par Sean Ruck
, Contributing Editor | February 26, 2019
From the January/February issue of HealthCare Business News magazine
HCB News: Are there dramatic differences in the technology being used and the training in different member countries?
The training curricula prepared by the ESR have been endorsed by our National Societies members. This endorsement has been put into action, since most of the national training programs in Europe have been developed following the contents proposed in the ESR curricula, thereby demonstrating that our harmonising effort is working. Regarding the technologies being used, there are relatively wide differences in terms of numbers of high-end machines within the different nations. However, as far as I know, the variations are not dramatic. At a European level, patient organisations are working to decrease differences in terms of availability and ease of access, but the quality of services offered by radiologists is quite high in all European nations.
HCB News: In last year’s ESR interview, a key challenge for members was the cost reduction drivers in healthcare and austerity measures being pushed. Has the problem increased, decreased or remained steady in the last 12 months?
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There are still problems in the healthcare systems in Europe, although these differ from nation to nation. The main way of measuring the services provided by radiology is based on the volume of examinations performed, meaning “productivity” is what most administrators want from us. The last time I met one of our regional health administrators, here in Genoa, he told me that he expected from us radiologists more examinations with less expenses. He stated this without mentioning any quality criteria about our work, just as if radiological departments were “examination factories” and the approach to each patient could be standardised with a correct and timely diagnosis granted in each instance.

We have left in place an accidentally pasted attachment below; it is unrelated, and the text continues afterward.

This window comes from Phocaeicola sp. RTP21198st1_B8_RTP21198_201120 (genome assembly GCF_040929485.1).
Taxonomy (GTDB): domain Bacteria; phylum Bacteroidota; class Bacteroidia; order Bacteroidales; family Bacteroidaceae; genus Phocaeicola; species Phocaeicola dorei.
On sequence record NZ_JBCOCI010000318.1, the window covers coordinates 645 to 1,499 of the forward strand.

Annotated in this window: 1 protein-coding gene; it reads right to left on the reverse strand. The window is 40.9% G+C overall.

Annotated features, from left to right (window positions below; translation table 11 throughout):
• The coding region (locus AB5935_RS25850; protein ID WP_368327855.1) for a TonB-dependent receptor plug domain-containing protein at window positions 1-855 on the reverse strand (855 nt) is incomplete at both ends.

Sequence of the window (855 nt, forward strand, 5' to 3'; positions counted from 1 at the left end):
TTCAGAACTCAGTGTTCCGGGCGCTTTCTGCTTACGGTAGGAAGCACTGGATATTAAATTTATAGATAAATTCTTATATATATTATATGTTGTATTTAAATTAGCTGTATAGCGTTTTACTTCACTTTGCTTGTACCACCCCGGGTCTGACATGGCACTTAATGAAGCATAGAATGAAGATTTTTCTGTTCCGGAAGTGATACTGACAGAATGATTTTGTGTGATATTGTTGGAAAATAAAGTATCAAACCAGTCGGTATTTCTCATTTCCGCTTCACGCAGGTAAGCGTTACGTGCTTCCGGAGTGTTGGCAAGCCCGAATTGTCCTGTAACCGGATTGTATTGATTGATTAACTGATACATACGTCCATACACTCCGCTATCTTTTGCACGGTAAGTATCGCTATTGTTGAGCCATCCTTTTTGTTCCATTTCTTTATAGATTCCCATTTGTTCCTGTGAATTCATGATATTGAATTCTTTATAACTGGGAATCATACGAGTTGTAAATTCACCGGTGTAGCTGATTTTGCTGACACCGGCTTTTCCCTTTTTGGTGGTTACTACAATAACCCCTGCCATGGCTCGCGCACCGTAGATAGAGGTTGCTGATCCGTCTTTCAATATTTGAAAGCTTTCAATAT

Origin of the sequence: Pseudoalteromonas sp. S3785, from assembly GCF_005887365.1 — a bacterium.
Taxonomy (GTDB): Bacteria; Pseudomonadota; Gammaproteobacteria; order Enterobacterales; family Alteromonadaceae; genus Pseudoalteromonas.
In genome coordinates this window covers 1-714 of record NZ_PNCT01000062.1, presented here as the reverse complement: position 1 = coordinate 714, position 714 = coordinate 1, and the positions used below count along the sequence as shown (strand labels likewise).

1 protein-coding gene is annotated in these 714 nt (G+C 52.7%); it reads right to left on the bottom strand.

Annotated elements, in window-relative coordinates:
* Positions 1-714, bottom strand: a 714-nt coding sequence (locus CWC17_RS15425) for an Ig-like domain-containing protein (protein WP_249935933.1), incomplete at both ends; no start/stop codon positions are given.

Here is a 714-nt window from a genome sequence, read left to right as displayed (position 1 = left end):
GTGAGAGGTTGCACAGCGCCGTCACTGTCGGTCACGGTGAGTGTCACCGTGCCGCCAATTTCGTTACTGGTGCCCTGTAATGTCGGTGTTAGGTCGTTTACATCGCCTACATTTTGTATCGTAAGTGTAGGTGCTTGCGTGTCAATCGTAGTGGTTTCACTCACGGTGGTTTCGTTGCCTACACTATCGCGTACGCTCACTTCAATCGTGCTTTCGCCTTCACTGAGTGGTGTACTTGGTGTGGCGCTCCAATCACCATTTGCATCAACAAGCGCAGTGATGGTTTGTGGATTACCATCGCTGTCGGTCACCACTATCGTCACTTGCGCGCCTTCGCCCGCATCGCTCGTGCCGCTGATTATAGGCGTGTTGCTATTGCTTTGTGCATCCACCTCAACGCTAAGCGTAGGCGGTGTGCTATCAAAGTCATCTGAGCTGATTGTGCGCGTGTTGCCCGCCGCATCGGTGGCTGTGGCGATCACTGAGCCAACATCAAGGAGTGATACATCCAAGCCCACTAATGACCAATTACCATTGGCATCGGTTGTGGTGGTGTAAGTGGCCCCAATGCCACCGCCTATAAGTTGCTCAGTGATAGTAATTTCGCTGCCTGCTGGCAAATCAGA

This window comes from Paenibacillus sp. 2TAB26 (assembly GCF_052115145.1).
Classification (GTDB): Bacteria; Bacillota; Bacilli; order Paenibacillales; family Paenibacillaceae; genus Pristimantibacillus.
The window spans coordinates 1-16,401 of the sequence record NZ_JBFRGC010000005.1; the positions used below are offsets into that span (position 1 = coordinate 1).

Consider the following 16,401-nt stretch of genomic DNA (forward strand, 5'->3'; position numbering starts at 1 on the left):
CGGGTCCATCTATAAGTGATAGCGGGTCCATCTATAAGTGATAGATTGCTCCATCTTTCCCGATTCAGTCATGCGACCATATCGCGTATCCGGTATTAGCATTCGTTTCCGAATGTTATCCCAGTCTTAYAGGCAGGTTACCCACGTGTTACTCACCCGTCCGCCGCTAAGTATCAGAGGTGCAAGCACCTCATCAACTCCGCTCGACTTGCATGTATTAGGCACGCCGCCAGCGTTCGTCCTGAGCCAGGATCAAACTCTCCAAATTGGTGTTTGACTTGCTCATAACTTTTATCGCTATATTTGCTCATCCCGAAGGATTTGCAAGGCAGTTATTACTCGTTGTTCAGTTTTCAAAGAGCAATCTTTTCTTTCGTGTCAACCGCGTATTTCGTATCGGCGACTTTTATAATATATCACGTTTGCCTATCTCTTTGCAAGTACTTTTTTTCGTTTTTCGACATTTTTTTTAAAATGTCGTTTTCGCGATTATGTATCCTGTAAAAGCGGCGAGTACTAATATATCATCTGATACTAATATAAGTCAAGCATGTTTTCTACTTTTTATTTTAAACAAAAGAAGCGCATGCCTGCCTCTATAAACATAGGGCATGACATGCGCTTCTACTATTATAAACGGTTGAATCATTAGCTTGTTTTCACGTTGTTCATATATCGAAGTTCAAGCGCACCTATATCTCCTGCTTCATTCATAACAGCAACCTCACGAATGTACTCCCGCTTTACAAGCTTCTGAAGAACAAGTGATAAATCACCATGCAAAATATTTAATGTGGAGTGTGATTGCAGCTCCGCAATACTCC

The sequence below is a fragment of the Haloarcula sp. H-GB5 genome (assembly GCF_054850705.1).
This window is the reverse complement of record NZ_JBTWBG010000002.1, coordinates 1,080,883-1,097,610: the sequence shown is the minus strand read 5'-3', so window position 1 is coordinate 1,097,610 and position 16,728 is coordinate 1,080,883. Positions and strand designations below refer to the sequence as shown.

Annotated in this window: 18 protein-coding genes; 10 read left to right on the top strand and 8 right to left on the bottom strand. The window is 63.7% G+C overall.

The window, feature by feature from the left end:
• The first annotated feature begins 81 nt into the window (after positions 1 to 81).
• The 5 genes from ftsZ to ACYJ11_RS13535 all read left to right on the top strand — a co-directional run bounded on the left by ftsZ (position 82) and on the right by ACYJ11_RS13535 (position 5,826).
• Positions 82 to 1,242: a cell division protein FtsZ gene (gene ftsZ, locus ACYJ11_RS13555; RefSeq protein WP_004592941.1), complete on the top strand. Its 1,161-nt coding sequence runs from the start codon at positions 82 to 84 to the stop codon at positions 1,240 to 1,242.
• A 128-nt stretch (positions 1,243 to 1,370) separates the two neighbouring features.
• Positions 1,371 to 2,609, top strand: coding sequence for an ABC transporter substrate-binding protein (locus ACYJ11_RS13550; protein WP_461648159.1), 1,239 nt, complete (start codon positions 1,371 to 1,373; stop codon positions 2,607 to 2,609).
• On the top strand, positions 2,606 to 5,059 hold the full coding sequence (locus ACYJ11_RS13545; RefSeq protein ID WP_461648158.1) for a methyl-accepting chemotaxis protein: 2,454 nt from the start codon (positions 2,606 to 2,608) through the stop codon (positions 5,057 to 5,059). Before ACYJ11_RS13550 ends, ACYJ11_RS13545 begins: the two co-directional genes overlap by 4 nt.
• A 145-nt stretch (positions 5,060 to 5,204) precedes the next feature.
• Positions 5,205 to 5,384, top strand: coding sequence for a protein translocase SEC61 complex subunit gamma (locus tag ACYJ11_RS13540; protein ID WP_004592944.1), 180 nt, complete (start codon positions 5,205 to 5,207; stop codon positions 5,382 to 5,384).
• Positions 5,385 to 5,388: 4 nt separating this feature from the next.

We, however, have to recognize that, following the debate on value-based healthcare started in the USA a few years ago, discussions about a new way of providing reimbursements to caregivers according to the outcomes of the care provided have also started in Europe. The ESR has recently published a white paper about value-based radiology, discussing the “value” of radiological examinations in patient care and suggesting metrics to measure it. Furthermore, the society is currently working on a paper addressing this topic, together with some of the most important radiological societies worldwide, to be published in a major general medicine journal. Additionally, it must be underlined that in many European healthcare systems, and even at EU level, a lot of attention is paid to the appropriateness of radiological requests. Through a collaboration with the ACR (American College of Radiology), the ESR has developed a Clinical Decision Support system that integrates imaging guidelines into the ordering system of hospitals, guiding referring physicians to request the most appropriate study for each clinical indication. The “ESR iGuide” system is already used and fully integrated in a number of institutions throughout Europe, and the results obtained by its use will be discussed at ECR 2019.